A phase 1/2 study of ixazomib as a replacement for bortezomib or carfilzomib for multiple myeloma patients recently relapsed or refractory to their last combination regimen containing either bortezomib or carfilzomib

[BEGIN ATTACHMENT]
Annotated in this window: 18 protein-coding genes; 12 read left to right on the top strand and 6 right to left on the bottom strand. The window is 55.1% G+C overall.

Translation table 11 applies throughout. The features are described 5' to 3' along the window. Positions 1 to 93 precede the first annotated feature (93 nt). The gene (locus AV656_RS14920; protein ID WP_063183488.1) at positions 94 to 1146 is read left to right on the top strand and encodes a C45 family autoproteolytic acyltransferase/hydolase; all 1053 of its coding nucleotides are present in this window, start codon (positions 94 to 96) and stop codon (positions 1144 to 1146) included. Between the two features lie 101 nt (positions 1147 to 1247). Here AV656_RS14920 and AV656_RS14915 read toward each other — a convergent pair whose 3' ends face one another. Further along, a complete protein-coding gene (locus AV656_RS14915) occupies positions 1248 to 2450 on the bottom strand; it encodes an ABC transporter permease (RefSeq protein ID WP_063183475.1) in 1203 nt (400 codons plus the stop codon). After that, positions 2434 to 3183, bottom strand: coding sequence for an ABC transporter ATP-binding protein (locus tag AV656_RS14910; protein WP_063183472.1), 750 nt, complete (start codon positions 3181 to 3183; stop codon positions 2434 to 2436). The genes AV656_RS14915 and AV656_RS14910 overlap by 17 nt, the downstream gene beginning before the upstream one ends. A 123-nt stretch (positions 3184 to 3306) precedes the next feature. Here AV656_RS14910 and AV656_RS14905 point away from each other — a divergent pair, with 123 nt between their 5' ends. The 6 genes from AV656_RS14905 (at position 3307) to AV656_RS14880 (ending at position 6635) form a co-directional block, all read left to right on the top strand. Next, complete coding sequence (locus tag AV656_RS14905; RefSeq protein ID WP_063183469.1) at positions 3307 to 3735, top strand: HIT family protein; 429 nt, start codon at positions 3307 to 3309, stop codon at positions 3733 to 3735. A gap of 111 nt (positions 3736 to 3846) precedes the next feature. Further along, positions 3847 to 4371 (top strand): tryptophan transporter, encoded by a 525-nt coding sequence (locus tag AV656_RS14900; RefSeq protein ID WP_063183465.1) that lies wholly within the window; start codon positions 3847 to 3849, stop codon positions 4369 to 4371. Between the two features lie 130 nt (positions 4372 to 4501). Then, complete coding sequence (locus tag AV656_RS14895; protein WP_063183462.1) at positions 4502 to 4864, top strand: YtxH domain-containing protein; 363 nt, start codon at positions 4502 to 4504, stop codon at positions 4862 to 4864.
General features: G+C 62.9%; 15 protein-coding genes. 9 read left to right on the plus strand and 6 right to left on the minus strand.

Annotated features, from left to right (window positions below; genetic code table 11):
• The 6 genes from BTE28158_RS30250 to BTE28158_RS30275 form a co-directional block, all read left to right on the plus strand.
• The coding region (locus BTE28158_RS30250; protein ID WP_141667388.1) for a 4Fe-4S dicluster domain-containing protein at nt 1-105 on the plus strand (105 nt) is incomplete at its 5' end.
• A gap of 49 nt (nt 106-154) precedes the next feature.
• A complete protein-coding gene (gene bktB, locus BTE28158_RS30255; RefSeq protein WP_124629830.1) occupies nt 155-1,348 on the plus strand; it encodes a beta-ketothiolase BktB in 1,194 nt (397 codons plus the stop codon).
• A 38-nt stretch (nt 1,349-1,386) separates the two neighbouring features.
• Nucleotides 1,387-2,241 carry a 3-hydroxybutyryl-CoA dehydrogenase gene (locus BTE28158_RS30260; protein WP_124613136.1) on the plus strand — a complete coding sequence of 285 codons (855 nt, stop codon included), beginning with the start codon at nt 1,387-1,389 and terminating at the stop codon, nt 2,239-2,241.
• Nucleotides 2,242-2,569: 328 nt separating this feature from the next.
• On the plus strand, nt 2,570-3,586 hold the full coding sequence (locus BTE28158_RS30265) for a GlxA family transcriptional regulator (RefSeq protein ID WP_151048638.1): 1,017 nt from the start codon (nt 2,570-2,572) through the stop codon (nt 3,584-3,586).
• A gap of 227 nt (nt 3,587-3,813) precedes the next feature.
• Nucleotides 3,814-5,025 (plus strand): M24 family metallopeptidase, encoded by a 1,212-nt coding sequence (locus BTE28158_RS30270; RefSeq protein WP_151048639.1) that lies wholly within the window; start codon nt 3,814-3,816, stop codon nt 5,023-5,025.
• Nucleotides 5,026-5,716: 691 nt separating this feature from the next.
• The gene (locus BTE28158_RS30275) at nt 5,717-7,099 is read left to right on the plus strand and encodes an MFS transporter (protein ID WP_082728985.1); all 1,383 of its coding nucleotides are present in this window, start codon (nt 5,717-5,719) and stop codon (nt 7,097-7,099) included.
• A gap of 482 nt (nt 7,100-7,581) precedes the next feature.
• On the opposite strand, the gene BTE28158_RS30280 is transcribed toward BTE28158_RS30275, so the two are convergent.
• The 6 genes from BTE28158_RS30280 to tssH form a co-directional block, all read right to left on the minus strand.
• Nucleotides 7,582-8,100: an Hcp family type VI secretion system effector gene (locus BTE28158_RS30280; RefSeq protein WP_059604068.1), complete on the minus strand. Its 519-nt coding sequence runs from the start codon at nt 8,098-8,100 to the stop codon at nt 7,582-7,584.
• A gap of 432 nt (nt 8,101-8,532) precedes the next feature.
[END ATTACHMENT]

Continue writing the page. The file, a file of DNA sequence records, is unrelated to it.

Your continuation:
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BACKGROUND: Multiple myeloma is a rare form of cancer that affects the proper function of plasma cells in the immune system. Patients experience symptoms ranging from bone pain to otherwise avoidable infections that can have negative effects on quality of life. Despite advances in multiple myeloma treatment leading to longer patient survival, it is still an incurable form of blood cancer. As a result, it is important for researchers to constantly investigate new avenues of treatment in order to delay disease progression. This study investigated whether the next generation proteasome inhibitor, ixazomib, could safely delay disease progression in patients who failed a combination regimen that included either the proteasome inhibitor bortezomib or carfilzomib. METHODS: This study is a phase 1/2, 3+3 design, intra-patient, multicenter, open-label, and non-randomized clinical trial that recruited patients that were previously on one of ten combination treatments containing the proteasome inhibitors bortezomib or carfilzomib. Patients must have shown progressive disease while on this treatment in order to qualify. They were given the same drugs and doses they were previously taking except that the proteasome inhibitor was replaced with ixazomib. The safety and efficacy measurements were taken periodically to assess patients’ disease burden. To assess safety, adverse events (AEs) and serious adverse events (SAEs) were recorded, codified, and quantified for analysis. In addition, the maximum tolerated dose (MTS) of ixazomib for three regimens for which it was unknown was investigated through the analysis of dose limiting toxicities (DLTs). Clinical benefit rate (CBR) and overall response rate (ORR) using response data were also determined. Lastly, Kaplan-Meir statistical analysis was used to calculate the secondary efficacy endpoints such as progression free survival (PFS) using data collected throughout the trial. RESULTS: Safety: 24.4% of patients experienced at least one ≥ Grade 3 serious adverse event, 33.3% experienced at least one ≥ Grade 3 adverse event, and two experienced dose limiting toxicities. Efficacy: ORR was 13.2% and the CRR was 18.4%. Median PFS was 2.1 months, duration of response (DOR) was 2.0 months, and overall survival (OS) was 7.9 months. However, the MTD of ixazomib for the three regimens which it was unknown for was not found due to the nature of the data distribution. CONCLUSION: The results indicated that ixazomib is not an effective replacement for bortezomib or carfilzomib in combination treatments containing these drugs, which is apparent from low primary and secondary efficacy endpoints. However, due to a low occurrence of adverse events, serious adverse events, and dose limiting toxicities safety was confirmed. In addition, physicians should determine the MTD on a case by case basis through individual dose escalations if ixazomib is to be used in this context.